Plants are complex multicellular eukaryotes with specialized reproductive organs, which (with very few exceptions) obtain their energy through photosynthesis, synthesize their food from carbon dioxide, have sterile tissue within the reproductive organs, and are primarily terrestrial.
On a microscopic level, plant cells are eukaryotic, with a cell wall composed of cellulose and plastids surrounded by two membranes. These usually take the form of chloroplasts, which conduct photosynthesis and store food in the form of starch, and characteristically are pigmented with chlorophylls a and b, generally giving them a bright green color. Plant cells also generally have an enlarged central vacuole or tonoplast, which maintains cell turgor and keeps the plant rigid. They lack flagella and centrioles except in certain gametes.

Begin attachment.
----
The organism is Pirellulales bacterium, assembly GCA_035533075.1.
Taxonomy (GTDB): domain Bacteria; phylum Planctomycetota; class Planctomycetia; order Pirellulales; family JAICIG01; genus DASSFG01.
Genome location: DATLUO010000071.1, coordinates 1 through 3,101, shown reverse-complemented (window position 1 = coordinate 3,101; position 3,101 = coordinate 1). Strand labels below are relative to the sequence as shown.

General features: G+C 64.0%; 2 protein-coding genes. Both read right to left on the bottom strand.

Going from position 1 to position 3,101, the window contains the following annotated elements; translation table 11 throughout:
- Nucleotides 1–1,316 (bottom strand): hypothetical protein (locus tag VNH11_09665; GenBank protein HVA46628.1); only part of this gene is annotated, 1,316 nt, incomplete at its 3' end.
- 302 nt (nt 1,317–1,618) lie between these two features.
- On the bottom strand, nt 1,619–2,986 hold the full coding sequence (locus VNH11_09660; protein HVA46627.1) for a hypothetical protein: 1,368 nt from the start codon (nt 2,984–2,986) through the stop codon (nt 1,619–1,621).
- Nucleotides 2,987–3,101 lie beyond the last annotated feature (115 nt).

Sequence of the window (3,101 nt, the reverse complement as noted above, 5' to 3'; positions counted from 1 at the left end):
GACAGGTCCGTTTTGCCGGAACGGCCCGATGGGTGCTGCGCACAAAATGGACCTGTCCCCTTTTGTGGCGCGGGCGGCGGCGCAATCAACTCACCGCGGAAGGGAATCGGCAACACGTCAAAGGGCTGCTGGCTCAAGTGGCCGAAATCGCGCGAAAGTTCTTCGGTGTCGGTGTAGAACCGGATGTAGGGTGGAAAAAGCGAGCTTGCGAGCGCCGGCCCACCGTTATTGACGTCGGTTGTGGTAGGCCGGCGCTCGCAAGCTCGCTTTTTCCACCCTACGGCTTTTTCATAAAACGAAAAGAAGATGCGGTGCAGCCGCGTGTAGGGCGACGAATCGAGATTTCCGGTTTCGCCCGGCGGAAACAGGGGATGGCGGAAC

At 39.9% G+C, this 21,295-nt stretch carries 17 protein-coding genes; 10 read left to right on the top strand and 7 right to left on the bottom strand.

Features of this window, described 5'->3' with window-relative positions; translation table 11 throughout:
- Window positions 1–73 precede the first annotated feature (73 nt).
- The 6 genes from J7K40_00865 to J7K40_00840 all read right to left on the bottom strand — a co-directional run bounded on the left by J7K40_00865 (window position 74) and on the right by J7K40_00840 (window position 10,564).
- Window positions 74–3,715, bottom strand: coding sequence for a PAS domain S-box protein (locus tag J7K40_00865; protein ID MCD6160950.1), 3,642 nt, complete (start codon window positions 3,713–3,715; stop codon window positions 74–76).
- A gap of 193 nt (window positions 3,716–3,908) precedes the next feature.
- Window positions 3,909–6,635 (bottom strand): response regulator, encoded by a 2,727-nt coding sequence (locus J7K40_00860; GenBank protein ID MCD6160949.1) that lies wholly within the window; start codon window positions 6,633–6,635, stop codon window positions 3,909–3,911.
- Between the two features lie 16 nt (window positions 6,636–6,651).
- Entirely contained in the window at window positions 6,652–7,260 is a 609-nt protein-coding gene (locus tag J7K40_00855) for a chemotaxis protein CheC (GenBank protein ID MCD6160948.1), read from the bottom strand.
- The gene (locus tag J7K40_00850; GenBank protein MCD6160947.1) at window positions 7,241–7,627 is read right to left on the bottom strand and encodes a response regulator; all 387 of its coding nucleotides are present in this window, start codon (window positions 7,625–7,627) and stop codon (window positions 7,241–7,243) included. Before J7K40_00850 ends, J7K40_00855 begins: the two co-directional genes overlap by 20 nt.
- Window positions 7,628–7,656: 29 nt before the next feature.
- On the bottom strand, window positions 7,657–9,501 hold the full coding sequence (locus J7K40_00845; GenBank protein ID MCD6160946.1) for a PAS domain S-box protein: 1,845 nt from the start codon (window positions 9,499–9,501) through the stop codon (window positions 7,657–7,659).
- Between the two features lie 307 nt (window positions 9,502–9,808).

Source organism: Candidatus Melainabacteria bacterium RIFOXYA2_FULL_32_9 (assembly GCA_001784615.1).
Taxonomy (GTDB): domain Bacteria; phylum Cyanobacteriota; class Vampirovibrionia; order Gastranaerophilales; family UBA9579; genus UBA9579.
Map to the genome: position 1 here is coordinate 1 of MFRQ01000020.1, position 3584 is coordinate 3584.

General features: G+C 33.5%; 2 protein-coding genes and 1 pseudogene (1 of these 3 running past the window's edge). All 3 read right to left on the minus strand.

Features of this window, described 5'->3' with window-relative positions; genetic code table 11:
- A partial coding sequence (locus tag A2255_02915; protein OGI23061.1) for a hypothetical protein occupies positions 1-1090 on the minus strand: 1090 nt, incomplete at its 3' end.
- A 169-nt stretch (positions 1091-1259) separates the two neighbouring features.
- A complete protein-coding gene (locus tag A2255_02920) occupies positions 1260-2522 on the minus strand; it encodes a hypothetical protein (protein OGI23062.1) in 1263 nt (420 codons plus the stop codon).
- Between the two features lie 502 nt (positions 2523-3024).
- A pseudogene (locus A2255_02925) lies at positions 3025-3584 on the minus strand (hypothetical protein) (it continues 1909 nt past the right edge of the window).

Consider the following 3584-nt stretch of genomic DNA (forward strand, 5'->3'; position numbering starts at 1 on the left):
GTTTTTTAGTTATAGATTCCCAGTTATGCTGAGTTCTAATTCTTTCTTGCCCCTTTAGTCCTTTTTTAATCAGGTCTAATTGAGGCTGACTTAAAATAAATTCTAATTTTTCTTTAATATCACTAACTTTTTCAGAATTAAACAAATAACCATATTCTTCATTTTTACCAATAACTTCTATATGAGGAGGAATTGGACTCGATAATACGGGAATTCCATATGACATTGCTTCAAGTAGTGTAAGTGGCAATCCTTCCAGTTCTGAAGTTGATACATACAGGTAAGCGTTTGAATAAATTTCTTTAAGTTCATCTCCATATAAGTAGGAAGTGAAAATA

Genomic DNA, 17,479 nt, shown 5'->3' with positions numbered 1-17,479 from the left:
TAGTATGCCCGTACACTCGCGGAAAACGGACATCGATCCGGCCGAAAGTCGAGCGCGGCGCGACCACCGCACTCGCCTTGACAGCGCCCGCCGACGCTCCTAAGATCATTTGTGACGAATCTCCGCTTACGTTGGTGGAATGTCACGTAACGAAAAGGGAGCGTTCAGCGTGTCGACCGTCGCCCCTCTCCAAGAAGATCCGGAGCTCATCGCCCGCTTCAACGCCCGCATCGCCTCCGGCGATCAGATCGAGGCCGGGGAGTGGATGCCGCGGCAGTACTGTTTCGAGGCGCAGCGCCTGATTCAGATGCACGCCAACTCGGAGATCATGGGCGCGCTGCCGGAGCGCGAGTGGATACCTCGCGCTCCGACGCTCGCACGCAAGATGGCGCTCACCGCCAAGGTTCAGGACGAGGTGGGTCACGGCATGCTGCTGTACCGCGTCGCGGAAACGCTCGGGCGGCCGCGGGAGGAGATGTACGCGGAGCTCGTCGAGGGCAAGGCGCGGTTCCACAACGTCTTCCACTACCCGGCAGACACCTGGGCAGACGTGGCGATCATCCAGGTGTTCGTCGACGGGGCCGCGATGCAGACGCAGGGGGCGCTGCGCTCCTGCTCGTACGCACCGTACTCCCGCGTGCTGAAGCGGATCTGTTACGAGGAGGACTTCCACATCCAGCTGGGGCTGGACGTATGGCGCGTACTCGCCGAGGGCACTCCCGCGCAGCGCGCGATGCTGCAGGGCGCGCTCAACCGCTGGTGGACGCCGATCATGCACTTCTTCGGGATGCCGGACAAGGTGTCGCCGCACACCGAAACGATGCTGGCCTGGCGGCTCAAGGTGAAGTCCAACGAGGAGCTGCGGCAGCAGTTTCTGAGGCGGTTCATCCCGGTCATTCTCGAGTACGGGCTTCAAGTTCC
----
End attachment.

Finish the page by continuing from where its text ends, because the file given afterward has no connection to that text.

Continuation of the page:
The simplest plants are the star plants, the lithopytes, the flatmosses, the fern-trees, and the tooth rushes. More "advanced" plants include the acrid trees, the starch plants, the cone reeds, the scale berry plants, the spiny prickles, and the scale bark trees.